SS2 release from WK2
SpaceShipTwo is released from its WhiteKnightTwo aircraft during a June 25 glide test in New Mexico. Credit: Virgin Galactic

WASHINGTON — Virgin Galactic will attempt its next SpaceShipTwo suborbital test flight as soon as May 22 after resolving concerns about the maintenance of its carrier aircraft.

The company said in a May 20 statement that the VSS Unity suborbital spaceplane will make a powered flight to the edge of space May 22, pending weather conditions and final technical checks, from Spaceport America in New Mexico. The flight, with two pilots on board, will carry research payloads for NASA’s Flight Opportunities program.

“Following a detailed inspection and thorough analysis of our mothership, Eve, we have cleared our spaceflight system for our upcoming flight,” Michael Colglazier, chief executive of Virgin Galactic, said in the statement.

The schedule for that flight was put in doubt May 10, when the company said in an earnings call that it found a maintenance issue with the WhiteKnightTwo aircraft, called VMS Eve, that carries SpaceShipTwo aloft. The problem was found in checks after the plane flew a couple of flights in early May without SpaceShipTwo.

During the earnings call, Mike Moses, president of space missions and safety at Virgin Galactic, described the problem as “a potential wear-and-tear issue as requiring further evaluation and analysis” of the plane. He later described it as a “family of items that relate to fatigue and long-term stress” but didn’t elaborate on the specific components being studied.

In the new statement, Virgin Galactic described the issue as “a known maintenance item in the tail of the vehicle” that was scheduled to be handed during a maintenance period later this year. “This analysis has been completed with the company determining structures healthy, clearing Eve for flight,” the company said.

During the earnings call, company officials said they were not sure if the problem needed to be fixed earlier. If so, it would have delayed upcoming SpaceShipTwo test flights, which have already suffered extensive delays.

Virgin Galactic’s announced in February a schedule of four SpaceShipTwo flights this year, which it confirmed in the May 10 earnings call. After the upcoming flight with two pilots on board, the company will perform a second flight that will include two pilots as well as four company employees in the cabin, testing the seats and cabin features that will be used for later commercial flights.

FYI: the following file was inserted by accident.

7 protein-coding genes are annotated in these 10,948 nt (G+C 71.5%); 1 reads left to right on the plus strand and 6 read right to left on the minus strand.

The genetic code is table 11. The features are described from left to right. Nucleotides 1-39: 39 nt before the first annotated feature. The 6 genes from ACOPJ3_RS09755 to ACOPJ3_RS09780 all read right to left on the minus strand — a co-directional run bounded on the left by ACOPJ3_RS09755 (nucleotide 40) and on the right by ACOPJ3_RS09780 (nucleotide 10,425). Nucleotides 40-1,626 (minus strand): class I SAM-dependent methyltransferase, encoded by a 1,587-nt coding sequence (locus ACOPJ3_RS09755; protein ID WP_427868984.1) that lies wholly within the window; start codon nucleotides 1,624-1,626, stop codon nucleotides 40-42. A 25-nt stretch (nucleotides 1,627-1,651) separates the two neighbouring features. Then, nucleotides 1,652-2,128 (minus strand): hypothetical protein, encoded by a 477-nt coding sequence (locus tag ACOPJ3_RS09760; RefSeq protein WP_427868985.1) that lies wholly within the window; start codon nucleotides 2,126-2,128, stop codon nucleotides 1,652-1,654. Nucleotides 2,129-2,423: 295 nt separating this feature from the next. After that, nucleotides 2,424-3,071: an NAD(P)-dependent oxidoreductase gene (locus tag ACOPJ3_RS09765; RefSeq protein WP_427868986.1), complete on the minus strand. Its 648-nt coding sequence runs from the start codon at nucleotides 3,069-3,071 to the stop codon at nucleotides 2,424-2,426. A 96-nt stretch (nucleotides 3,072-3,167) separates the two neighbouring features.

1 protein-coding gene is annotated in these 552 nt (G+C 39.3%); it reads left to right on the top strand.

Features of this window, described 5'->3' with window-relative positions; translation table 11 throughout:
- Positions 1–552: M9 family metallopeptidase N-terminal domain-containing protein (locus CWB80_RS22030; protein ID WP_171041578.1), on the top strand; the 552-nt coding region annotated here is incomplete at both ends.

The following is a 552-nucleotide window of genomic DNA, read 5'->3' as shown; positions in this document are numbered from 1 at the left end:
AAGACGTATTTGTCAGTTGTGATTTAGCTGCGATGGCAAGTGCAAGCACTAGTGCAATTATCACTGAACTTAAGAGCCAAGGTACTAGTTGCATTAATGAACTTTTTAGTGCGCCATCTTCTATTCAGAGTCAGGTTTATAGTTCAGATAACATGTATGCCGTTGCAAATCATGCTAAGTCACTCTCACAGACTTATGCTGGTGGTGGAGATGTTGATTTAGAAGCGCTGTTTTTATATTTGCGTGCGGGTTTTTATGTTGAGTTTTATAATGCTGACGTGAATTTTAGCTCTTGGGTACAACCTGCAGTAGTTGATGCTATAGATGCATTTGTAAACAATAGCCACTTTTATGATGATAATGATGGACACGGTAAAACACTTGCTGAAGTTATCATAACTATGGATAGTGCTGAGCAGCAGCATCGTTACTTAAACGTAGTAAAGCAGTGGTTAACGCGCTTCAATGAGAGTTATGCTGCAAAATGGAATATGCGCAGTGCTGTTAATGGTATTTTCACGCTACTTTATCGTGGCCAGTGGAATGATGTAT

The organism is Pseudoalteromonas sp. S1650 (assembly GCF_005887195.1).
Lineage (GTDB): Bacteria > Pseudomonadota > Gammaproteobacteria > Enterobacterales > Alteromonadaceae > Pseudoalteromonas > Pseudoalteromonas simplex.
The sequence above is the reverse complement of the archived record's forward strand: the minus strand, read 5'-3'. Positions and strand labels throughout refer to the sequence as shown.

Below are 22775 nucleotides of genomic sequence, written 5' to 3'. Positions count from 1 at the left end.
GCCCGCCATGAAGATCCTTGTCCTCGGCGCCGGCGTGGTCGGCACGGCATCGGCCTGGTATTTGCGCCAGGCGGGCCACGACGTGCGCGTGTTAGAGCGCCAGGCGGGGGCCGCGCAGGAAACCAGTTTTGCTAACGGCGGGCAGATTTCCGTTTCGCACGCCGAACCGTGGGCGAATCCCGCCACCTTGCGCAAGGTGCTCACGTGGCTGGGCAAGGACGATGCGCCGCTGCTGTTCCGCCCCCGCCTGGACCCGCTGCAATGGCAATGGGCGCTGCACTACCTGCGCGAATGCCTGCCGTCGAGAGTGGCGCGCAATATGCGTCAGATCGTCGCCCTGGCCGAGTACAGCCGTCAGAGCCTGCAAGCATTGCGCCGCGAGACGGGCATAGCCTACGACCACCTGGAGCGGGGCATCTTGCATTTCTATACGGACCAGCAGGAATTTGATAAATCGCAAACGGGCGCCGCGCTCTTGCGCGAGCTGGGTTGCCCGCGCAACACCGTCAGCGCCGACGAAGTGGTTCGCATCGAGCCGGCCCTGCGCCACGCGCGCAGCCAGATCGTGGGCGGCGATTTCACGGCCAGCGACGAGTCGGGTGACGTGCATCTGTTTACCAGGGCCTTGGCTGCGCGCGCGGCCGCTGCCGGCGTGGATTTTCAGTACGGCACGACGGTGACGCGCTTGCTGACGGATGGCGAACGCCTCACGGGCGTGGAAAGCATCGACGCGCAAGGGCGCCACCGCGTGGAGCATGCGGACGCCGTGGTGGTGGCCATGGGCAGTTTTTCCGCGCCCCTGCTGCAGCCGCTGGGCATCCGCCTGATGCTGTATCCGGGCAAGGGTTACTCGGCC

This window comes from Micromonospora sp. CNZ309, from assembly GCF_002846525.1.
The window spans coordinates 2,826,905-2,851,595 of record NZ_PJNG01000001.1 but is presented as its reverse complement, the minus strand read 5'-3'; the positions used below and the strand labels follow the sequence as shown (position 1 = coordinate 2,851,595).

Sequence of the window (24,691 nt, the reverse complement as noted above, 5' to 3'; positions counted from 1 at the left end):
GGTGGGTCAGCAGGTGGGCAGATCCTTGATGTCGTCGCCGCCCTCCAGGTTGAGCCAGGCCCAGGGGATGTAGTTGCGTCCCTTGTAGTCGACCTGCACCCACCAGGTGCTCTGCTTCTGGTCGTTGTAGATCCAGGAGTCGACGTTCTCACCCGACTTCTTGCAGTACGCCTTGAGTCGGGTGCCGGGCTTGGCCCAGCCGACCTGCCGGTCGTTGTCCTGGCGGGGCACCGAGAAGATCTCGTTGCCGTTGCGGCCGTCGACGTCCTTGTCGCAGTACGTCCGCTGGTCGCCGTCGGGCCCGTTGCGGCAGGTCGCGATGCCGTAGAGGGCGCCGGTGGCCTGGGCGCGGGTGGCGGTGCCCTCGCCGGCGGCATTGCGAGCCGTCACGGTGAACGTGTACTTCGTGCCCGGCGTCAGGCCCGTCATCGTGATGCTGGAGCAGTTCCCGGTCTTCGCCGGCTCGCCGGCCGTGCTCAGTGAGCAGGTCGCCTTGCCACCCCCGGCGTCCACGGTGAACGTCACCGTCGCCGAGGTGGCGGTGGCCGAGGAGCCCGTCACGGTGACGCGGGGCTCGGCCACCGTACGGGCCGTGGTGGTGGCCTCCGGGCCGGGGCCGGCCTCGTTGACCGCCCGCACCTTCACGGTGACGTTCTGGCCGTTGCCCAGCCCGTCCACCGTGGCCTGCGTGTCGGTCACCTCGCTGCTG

That will be followed by a third test flight with company founder Richard Branson on board. A fourth flight will be a commercial one for the Italian Air Force, carrying several Italian payload specialists doing microgravity research. The company said in the May 10 call that the Italian Air Force flight will generate $2 million in revenue for the company.

Virgin Galactic did not offer specific schedules for the later flights beyond estimating they will be completed by this fall. Both WhiteKnightTwo and SpaceShipTwo will then go into a maintenance period lasting several months before being ready to begin commercial flights in early 2022.

The May 22 flight will be the first since a powered test flight was aborted around the time of engine ignition in December. The company later blamed that abort on the reset of a computer system on the vehicle caused by electromagnetic interference (EMI) from a new flight control computer system.

Moses said May 10 that engineers had worked to both install hardware filters to suppress the interference created by the computer as well as improving shielding on wire harnesses. That had reduced the EMI in lab tests by more than 90%.

The last time SpaceShipTwo made a powered test flight was in February 2019 from Mojave Air and Space Port in California. During that test, the spaceplane’s right horizontal stabilizer, or h-stab, was damaged because of air pressure that built up in the composite structure after technicians mistakenly covered up ventilation holes with Kapton, an incident revealed in the new book Test Gods by Nicholas Schmidle. The company did not publicly discuss that incident at the time.

Jeff Foust writes about space policy, commercial space, and related topics for SpaceNews. He earned a Ph.D. in planetary sciences from the Massachusetts Institute of Technology and a bachelor’s degree with honors in geophysics and planetary science...